Alaska has 15 national parks, preserves, and monuments covering a total of 54 million acres. In fact, 65 percent of the state’s land is federally managed.
Alaska has 12 species of big game including: moose, caribou, black bear, Dall sheep, musk ox, wolverine, brown bear, wolf, mountain goat, black-tailed deer, elk, and bison.
Of the nation’s 20 highest peaks, 17 are in Alaska, including Mt. McKinley the tallest mountain in North America at 20,320 feet.
Farmers in the Matanuska Valley (shown here) produce giant cabbages weighing close to 100 pounds. The midnight sun provides great growing weather for vegetable and flower gardens.
Alaska has 6,640 miles of coastline, and including islands, has 33,904 miles of shore.
The nations two largest national forests are located in Alaska. The Tongass in Southeast includes 16.8 million acres, and Chugach in Southcentral has 4.8 million acres.
Alaska has an estimated 100,000 glaciers which cover almost five percent of the state. There are more active glaciers in Alaska than in the rest of the inhabited world.
There are more than three million lakes in Alaska. Lake Illiamna in Southwest Alaska is the second largest fresh water lake in the U.S.
Alaska has 80 percent of all the active volcanoes in the U.S.
It is estimated Alaska has six times as many pilots per capita and 16 times as many aircraft per capita as the rest of the nation.
The Alaska Marine Highway System route is 3,500 miles in length and serves 30 Alaskan ports.
The highest temperature ever recorded in Alaska was 100 F. on June 17, 1915; at Fort Yukon in 1915, and the lowest recorded temperature was -80 F.; at Prospect Creek Camp in 1971.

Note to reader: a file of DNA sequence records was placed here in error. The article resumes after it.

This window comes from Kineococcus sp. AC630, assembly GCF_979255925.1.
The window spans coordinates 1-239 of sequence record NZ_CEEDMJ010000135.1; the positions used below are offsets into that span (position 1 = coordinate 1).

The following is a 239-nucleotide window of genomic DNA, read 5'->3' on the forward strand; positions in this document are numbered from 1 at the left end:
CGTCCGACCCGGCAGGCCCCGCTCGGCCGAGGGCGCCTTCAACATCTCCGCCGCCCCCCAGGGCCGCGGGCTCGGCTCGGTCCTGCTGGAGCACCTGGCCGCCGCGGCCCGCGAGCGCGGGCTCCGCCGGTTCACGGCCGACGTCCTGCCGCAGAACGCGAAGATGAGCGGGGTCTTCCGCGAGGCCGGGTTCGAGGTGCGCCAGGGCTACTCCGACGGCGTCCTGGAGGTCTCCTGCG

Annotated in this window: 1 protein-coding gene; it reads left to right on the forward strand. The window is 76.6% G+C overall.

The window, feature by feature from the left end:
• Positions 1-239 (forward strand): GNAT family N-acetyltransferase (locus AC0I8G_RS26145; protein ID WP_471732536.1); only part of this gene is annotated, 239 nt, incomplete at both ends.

Nearly 85 percent of the state’s budget is supplied by oil and gas revenues.
Dutch Harbor/Unalaska is the number one producing commercial fishing port in the nation.
Alaska is rich with Native, Russian, gold rush and natural history. It is believed the first inhabitants of Alaska crossed a land bridge from Siberia nearly 20,000 years ago. Danish explorer, Vitus Bering, first discovered Alaska in 1741 on a voyage from Siberia.
Russian whalers and fur traders established the first settlement in Alaska in 1784 on Kodiak Island and later in Sitka. Much of their influence still remains in Southwest and Southeast communities today. In 1867, U.S. Secretary of State William H. Seward offered Russia $7,200,000, or two cents per acre, for Alaska. It was considered a waste of money at the time by many Americans, who called the purchase “Seward’s Folly.” But it wasn’t long before gold was discovered, triggering several prospector stampedes north.
After the gold rush and during the depression era, most of America was preoccupied or thought very little of the vast Alaska territory. Once again, during World War II, Alaska became a valuable asset as a strategic staging area in the North Pacific. On June 3, 1942 the Japanese bombed Dutch Harbor and proceeded to occupy the islands of Attu and Kiska. The year-long war on American soil was just as much a war against the harsh weather as it was against the enemy. During this time the Alaska Highway was built by the U.S. Army Corps of Engineers in only eight months to supply a land route for military equipment and supplies.
Alaska became the 49th state on January 3, 1959, creating the largest state in the union (more than twice the size of Texas). Again, the nation recognized the assets in this young state when oil was discovered and confirmed at Prudhoe Bay, North America’s largest oil field, in 1968. Today, Alaska is treasured for its breathtaking beauty and vast supply of natural resources.
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